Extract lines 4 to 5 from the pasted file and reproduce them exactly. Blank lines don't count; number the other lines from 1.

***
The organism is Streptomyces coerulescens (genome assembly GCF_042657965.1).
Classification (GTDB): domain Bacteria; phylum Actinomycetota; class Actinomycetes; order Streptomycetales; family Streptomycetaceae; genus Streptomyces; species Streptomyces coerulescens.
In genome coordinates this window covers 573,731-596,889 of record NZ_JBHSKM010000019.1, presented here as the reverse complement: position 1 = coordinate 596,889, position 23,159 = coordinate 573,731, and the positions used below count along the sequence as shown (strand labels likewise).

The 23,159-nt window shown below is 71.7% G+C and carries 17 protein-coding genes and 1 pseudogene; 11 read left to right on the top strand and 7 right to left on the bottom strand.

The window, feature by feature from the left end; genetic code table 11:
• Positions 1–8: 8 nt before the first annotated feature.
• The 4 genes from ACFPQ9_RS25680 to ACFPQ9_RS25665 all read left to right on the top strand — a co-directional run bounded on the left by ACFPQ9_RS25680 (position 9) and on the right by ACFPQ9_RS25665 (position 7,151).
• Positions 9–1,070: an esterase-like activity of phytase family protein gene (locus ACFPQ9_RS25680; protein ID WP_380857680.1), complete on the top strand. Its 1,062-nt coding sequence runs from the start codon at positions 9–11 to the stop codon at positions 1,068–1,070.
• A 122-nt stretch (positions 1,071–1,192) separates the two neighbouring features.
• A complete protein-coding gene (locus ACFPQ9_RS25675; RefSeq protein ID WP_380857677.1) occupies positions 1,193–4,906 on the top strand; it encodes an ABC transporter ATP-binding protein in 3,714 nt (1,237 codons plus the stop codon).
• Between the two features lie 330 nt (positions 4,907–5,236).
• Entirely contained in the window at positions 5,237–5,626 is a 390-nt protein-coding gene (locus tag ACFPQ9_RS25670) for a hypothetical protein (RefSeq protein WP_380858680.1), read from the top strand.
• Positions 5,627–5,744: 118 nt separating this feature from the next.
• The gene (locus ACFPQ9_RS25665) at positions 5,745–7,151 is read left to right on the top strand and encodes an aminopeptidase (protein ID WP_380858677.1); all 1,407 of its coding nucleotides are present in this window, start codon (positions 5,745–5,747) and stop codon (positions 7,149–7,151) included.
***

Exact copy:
The 23,159-nt window shown below is 71.7% G+C and carries 17 protein-coding genes and 1 pseudogene; 11 read left to right on the top strand and 7 right to left on the bottom strand.

The window, feature by feature from the left end; genetic code table 11: